This is first of an occasional series looking at mobile messaging technologies. Whilst everyone is smsfamiliar with SMS, there are a number of other messaging solutions, which for various reasons, haven’t had the same global impact the SMS/texting has.

AT&T is in the process of rolling out an emergency alerts update to iPhone users. Its part of a new Commercial Mobile Alert System in the U.S., which allows government agencies to send special text messages to everyone on a particular cell tower. The underlying technology is, however, hardly cutting edge: Cell Broadcast (CB). Officially, SMS-CB, the technology is almost 20 years old.

CB is like SMS, in that recipients get a text message on their phones. But where SMS is like a letter, with the SMSC (short message service centre) acting as a postman making sure the letter goes directly to you, CB is more like a town crier, standing on a street corner yelling. Anyone in earshot hears the message – but the crier has no idea who that is.

So CB is great for doing local messaging. The sender chooses a specific cell, and everyone in proximity gets the message at the same time. The message can hit thousands of devices at once, so long as they’re all in the same geographic area. Obviously, CB used this way is a powerful tool, and there’s great responsibility that comes with it. Whoever uses it will have to use it responsibly, as an extension of the emergency broadcast system. Recent coverage of an amber alert sent in New York perfectly highlights this challenge.

You may be wondering why you’ve never heard of this before. Operators (in general) really struggled to find uses for this technology, especially as the SMS charging model doesn’t work here.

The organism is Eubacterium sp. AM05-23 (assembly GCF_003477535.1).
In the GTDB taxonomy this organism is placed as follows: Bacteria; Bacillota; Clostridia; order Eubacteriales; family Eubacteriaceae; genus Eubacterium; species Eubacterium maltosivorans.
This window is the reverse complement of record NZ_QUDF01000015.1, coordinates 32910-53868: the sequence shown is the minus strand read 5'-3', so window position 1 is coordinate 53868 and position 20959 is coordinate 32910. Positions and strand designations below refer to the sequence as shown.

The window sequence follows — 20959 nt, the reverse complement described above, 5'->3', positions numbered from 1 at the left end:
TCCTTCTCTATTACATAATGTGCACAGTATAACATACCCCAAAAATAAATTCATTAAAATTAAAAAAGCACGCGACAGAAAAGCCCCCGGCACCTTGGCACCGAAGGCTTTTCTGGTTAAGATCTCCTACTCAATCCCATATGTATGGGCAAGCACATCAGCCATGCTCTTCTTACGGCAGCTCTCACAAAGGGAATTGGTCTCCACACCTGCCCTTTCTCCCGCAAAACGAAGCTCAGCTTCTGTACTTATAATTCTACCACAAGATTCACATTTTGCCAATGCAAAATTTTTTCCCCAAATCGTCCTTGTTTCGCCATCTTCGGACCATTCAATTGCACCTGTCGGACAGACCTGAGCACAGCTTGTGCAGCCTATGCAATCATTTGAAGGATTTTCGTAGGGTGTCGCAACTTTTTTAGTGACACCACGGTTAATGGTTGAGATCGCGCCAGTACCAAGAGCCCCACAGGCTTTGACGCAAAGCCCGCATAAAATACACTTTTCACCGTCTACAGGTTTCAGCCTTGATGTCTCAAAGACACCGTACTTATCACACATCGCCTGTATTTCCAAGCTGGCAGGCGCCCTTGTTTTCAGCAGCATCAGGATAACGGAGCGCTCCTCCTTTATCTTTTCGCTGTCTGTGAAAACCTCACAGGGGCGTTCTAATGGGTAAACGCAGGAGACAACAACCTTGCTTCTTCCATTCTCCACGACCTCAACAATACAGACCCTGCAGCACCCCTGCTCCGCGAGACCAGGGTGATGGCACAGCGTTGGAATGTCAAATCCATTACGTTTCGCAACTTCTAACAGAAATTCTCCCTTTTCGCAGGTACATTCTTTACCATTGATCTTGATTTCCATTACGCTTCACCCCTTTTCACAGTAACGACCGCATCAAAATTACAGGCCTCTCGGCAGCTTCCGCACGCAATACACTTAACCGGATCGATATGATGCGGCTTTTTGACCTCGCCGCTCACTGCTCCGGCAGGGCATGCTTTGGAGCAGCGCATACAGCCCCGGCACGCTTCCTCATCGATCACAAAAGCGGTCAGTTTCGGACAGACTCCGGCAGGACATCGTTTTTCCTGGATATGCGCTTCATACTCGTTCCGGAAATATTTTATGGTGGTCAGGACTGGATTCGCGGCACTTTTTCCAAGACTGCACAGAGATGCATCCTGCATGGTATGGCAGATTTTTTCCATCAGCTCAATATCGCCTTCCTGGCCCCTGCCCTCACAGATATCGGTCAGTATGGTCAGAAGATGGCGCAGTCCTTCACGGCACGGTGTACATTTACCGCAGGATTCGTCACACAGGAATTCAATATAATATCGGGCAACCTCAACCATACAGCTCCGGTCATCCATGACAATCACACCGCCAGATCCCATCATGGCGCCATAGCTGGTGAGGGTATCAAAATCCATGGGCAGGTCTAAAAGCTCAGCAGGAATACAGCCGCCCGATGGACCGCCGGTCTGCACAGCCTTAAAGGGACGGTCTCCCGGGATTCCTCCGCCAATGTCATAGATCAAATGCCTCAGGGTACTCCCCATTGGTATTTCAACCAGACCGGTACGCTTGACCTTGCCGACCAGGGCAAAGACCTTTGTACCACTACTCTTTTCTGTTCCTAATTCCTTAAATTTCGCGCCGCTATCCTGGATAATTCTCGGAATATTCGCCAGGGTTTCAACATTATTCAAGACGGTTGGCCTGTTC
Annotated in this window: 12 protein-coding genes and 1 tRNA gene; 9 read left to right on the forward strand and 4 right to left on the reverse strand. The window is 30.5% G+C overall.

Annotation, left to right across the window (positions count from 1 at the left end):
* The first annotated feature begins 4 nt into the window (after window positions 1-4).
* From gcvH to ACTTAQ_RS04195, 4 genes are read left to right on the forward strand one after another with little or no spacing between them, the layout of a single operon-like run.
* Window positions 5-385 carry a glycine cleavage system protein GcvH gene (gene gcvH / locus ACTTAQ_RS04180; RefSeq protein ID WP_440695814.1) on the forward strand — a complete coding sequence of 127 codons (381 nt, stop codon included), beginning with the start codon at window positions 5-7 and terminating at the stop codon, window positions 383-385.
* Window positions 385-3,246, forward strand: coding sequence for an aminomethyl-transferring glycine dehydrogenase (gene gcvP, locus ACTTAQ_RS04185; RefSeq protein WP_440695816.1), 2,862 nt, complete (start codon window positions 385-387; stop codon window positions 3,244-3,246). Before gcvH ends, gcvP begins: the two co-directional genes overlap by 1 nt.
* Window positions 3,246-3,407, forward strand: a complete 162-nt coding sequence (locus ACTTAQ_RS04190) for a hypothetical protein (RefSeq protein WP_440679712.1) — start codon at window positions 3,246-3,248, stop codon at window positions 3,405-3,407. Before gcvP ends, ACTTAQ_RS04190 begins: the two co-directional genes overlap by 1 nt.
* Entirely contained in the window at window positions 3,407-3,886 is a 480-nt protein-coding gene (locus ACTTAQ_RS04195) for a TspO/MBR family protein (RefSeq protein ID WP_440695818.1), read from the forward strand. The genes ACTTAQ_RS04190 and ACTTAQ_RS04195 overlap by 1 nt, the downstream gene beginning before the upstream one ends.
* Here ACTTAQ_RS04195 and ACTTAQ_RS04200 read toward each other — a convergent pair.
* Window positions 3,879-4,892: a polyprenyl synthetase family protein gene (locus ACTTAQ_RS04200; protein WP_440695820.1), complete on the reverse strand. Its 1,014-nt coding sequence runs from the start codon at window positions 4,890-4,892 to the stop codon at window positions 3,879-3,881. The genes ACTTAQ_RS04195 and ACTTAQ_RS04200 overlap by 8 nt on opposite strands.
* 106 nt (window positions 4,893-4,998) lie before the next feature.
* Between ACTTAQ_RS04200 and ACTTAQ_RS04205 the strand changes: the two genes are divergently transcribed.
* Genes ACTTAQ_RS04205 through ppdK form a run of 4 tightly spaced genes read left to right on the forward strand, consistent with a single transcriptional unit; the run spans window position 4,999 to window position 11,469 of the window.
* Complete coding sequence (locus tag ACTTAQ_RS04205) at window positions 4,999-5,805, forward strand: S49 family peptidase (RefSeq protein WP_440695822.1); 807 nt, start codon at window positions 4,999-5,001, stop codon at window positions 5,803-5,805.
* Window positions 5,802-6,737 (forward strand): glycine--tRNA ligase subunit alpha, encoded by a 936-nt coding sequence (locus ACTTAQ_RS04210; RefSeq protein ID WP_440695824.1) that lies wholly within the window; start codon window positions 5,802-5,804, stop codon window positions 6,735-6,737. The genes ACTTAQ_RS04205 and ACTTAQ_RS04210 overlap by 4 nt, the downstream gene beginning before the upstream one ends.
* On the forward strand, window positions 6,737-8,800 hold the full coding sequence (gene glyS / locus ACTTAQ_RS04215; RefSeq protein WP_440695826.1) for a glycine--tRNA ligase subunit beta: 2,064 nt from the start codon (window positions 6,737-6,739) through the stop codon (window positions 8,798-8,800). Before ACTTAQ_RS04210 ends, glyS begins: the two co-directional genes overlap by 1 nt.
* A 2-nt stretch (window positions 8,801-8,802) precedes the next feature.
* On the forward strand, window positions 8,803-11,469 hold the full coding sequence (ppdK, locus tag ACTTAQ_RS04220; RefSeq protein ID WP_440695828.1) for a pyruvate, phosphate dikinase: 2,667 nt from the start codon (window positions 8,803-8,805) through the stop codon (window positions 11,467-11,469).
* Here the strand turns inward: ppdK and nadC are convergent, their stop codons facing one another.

For consumers, challenges include the fact that it reduces your battery life (although that has been significantly minimized over the years), and the ‘on’ switch has been a bit hidden. Almost every GSM phone you’ve had for the last 15 years has supported CB, but I’d bet most people have never even found the menu option.

Notably, the technology didn’t exist in CDMA IS95 – but has been subsequently in to the standards for GSM, CDMA, UMTS (3G) and LTE (4G).

And whilst a few operators had success around advertising—including a couple of operators in the Lebanon in the early 2000s—there have been a few missteps including trying to send content (ringtones) and even in-car maps via cell-broadcast (yes – really!).

So, I’m happy to see that CB has some life in it yet. A general public emergency notification system is really the perfect use case. And devices like the iPhone make it easier for people to find the option on their phones—and use it.

If you’re looking for a great read, here’s a GSMA whitepaper about emergency alerts using cell broadcast.